BISMARCK, N.D. — North Dakota’s first family has moved into the new $5 million governor’s mansion, though work on the home is still ongoing and the required private donations to help build it have not yet been reached.
Gov. Doug Burgum said he and first lady Kathryn Helgaas Burgum spent their first night at the new residence on Sunday.
“It’s an honor to be the first governor, and for the first lady, to be the first in the residence, which is the ‘people’s house,'” Burgum told The Associated Press.
Capitol Facilities Manager John Boyle said final touches are still being done to the 13,600-square-foot home on the state Capitol grounds in Bismarck. He said all work should be done by early May and a public open house will occur later this summer.
The Legislature in 2015 approved construction of the new mansion, stipulating that $1 million of its cost be funded by private donations.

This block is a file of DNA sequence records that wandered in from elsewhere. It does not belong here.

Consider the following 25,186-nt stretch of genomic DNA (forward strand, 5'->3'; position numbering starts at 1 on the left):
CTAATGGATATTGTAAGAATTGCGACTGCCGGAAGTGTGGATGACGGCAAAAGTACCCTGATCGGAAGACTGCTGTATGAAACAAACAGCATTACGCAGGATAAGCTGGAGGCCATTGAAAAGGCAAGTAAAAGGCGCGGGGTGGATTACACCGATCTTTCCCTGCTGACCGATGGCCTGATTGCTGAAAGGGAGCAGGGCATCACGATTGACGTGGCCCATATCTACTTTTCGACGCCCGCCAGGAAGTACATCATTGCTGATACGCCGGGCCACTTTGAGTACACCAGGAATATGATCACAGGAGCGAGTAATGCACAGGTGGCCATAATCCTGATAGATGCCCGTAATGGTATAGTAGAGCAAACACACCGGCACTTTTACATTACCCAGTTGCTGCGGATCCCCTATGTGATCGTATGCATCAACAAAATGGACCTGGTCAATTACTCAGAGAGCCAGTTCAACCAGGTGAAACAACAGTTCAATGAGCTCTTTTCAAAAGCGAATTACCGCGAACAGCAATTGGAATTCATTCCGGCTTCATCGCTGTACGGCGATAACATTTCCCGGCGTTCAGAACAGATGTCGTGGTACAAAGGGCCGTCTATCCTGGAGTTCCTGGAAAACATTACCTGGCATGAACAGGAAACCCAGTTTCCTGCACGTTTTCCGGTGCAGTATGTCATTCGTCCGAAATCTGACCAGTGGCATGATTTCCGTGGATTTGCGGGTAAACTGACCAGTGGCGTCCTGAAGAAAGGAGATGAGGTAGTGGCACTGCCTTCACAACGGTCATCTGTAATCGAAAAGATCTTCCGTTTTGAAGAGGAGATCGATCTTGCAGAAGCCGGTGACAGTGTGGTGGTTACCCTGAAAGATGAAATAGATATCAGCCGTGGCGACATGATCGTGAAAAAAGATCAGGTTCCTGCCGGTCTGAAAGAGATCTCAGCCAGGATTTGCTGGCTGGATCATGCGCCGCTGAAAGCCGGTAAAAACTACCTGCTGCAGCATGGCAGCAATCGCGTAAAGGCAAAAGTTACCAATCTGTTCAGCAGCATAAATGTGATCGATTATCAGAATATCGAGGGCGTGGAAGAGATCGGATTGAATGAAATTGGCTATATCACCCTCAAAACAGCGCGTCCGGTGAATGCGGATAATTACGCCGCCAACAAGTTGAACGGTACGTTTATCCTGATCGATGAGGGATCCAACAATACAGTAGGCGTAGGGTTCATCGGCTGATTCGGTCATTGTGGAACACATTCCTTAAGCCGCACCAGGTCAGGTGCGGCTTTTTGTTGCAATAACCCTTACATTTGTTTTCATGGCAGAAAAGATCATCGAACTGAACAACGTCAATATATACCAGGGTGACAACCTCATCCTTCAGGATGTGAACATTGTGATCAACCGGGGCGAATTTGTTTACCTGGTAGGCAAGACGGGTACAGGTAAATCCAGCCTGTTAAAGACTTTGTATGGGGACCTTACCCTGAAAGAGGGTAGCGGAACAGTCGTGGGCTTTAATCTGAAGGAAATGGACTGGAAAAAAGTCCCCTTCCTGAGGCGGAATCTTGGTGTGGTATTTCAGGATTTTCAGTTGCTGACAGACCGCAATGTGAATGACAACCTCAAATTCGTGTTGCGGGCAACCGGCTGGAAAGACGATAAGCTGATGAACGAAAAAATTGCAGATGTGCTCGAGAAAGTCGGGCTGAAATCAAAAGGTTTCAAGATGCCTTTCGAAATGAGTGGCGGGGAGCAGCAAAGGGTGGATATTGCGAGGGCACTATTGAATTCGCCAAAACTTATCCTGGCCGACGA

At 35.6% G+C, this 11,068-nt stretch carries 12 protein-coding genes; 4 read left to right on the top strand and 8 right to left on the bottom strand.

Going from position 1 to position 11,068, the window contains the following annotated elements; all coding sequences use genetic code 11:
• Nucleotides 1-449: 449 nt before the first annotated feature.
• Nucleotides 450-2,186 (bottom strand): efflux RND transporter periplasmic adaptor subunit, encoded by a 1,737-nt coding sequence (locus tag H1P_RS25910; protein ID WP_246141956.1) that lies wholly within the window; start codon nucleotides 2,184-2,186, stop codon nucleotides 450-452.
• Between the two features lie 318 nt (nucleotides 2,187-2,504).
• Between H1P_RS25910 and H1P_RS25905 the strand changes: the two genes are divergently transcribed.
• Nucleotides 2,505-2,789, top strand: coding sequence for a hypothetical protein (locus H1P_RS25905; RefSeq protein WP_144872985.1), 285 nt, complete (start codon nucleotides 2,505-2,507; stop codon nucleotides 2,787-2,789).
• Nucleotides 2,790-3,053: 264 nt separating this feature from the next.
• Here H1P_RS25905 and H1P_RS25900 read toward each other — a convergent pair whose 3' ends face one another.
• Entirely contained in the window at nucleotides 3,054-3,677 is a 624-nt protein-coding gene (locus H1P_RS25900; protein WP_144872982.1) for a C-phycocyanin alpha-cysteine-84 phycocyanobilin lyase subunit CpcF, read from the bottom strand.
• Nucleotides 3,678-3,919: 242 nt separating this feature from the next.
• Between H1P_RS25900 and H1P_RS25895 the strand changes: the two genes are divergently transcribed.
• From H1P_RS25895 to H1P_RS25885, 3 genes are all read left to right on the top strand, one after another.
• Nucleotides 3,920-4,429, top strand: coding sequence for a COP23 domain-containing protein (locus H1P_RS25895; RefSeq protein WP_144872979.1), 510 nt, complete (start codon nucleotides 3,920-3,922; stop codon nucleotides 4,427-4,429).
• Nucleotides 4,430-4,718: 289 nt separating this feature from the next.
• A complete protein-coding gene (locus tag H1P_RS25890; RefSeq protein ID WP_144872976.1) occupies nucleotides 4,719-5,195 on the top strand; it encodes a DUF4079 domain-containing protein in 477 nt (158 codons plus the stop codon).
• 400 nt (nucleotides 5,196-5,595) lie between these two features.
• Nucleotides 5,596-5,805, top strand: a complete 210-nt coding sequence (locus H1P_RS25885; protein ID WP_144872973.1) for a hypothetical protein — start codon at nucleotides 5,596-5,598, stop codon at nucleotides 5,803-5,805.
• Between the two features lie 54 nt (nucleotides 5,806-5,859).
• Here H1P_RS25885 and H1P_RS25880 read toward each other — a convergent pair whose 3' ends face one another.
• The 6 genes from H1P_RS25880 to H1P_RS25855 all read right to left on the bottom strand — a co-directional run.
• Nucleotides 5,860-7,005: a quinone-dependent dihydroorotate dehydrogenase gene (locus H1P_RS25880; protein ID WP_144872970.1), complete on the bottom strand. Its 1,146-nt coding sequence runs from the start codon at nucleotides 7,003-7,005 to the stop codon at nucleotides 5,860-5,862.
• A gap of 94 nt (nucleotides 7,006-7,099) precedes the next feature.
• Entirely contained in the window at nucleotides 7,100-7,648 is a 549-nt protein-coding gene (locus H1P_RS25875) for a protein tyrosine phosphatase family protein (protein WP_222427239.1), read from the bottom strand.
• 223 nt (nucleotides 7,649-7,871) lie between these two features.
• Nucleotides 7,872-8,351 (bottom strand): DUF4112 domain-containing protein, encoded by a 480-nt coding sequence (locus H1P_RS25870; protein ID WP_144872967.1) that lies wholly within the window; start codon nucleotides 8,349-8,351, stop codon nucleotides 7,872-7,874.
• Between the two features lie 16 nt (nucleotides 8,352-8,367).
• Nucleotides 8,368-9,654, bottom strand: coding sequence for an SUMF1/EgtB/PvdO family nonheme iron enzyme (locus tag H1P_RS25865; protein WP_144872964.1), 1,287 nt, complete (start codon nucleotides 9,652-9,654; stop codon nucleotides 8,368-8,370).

Bismarck businessman Jim Poolman is heading a group to raise private money, and said Thursday that about $870,000 has been raised to date.
Lawmakers had been attempting to replace the current 10,000-square-foot dwelling for years, saying it is has security issues, is not handicapped-accessible and likely contains lead paint, mold and asbestos.
Boyle said the home that had served North Dakota’s first families for more than 57 years will be torn down later this spring. Some of the old home’s architectural components have been preserved at the state museum, or incorporated into the new home, Boyle said.
The old mansion’s front doors, for example, are being used as the restroom doors for the new home’s public restrooms, he said.
The new home will be the third official residence built for North Dakota’s governors. The original was built in 1884 and still stands a few blocks south of the Capitol.
Burgum said he is only the second North Dakota governor to reside in two of the mansions. The first was John Davis, who served from 1957 to 1961.